At this point, I've practiced yoga for 35 years, and can do some really hard poses. I'd "impress" those same teachers if they saw me! And because it took decades, rather than months, to, say, plant my palms on the floor in a forward bend, I've learned an awful lot. Every millimeter of progress produced a tiny jewel of insight. If you watch me bend forward, you'll feel like something's happening. That's not true of naturally bendy people. They just bend!

I've tried over the years to take Salsa dance classes, because I love the music so much. But dance teachers are the sort of people who learn dance moves quickly, so it's impossible for them to relate to a below-average student who needs to practice each step dozens of times. Once a step sinks in, I can perform it with good feel (maybe more so than "naturals" can!). But it's tough to find a teacher with sufficient patience.

These are areas where I learn slowly, and that's just how it is. They will not get faster. But the important thing is that my potential in these realms is as high as anyone's. In fact, maybe a tad higher, because in taking my time and pondering minutiae, I go deeper.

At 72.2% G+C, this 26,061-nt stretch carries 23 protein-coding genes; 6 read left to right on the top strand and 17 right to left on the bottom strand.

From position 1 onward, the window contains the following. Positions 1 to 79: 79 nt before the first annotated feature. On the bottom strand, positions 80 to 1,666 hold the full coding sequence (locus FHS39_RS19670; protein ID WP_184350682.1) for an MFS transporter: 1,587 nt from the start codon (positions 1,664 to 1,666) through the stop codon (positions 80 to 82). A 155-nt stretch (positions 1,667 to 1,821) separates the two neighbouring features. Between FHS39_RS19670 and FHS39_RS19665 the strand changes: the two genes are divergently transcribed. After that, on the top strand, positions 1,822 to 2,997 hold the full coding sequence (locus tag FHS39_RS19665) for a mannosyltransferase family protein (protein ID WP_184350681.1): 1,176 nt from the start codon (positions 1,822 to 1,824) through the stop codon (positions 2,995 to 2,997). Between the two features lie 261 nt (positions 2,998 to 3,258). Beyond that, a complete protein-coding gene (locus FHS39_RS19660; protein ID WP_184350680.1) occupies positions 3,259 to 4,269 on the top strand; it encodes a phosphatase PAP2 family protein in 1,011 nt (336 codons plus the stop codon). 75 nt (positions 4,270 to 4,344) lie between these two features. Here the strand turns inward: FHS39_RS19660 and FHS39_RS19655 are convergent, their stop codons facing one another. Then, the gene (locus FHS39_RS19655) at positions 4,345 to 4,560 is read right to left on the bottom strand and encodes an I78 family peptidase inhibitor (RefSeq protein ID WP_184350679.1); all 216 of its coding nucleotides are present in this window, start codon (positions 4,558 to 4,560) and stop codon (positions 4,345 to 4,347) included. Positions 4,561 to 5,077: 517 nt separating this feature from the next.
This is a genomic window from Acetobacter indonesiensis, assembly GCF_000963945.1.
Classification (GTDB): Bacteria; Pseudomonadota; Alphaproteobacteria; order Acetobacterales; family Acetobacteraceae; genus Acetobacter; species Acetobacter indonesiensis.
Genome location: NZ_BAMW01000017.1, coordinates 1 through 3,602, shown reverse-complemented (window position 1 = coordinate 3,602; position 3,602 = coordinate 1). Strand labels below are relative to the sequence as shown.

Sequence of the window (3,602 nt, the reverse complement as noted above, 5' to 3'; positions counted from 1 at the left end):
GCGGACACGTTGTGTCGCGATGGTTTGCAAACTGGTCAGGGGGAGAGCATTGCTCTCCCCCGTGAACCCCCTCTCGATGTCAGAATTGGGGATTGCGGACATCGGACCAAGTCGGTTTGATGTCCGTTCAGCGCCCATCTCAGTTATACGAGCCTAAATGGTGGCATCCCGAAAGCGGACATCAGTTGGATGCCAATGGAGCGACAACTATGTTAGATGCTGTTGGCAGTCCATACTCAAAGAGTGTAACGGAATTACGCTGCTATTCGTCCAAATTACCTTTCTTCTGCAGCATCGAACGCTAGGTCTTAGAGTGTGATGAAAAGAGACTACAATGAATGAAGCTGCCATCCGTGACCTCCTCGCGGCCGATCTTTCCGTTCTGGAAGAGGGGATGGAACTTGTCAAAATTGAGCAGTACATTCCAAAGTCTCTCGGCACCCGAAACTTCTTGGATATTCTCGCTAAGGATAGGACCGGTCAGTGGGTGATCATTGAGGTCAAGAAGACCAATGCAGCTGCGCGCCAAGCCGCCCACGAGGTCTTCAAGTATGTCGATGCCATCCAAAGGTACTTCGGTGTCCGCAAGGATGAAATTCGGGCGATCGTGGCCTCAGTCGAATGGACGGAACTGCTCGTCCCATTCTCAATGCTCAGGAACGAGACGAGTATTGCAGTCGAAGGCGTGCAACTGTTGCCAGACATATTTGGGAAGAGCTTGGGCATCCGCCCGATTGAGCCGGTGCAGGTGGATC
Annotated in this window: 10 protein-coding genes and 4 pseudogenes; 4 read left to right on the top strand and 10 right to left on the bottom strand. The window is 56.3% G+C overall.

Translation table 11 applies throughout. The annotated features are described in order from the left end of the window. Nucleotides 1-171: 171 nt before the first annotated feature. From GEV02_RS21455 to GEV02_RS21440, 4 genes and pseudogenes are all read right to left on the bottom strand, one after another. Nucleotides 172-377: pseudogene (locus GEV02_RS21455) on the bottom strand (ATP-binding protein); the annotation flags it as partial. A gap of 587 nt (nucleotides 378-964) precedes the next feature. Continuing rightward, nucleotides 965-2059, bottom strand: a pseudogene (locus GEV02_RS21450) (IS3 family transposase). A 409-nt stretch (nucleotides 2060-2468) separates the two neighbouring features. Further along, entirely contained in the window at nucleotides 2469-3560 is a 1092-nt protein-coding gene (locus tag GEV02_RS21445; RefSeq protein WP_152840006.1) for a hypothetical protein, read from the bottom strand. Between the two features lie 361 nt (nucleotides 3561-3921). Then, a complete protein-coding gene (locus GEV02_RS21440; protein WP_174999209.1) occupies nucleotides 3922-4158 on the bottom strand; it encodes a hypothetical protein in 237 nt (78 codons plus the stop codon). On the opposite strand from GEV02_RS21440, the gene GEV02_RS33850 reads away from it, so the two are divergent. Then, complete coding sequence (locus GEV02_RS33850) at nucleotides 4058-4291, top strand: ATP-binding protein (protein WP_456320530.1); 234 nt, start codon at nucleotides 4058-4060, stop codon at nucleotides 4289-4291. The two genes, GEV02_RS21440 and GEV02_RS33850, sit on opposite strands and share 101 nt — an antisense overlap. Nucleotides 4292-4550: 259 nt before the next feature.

With that all in mind, here's a story. I was always very fast, very strong, and very energetic. But because no gym teacher ever offered me extra time to sharpen skills - and I also had a preternatural loathing of frikking dodgeball, "the sport of douchebags" - I developed a reputation as a klutz (also, I was precociously working on spiritual practices that set me on the wrong path for skills such as shooting a basketball). But one day things clicked.

I was playing two-on-two half court basketball with some of the better players in 6th grade - surely because no one better was available for my slot. And I could not miss a shot, or fumble the ball. The player guarding me seemed absolutely vestigial; I just couldn't conceive of him as any obstacle between me and the basket. He was like a cloud drifting overhead on a sunny day. And the ball unerringly did what I wanted it to do, and went where I wanted it to go, so I scored point after point after point, like butter. I saw no other players on the court. It was as if LeBron James were puppeteering me (if he'd been born yet).

The other three were dumbfounded, but didn't say a word that day, or at any time after.
The universe has done a meticulous job of force-starving my potentially expansive ego. Another example: I once phoned a friend, out of a sudden sense of unease, to make sure she was okay, and her roommate answered with a flat "sure, she's fine" though she knew that, a few moments earlier, my friend had been mugged at knifepoint in the building's lobby.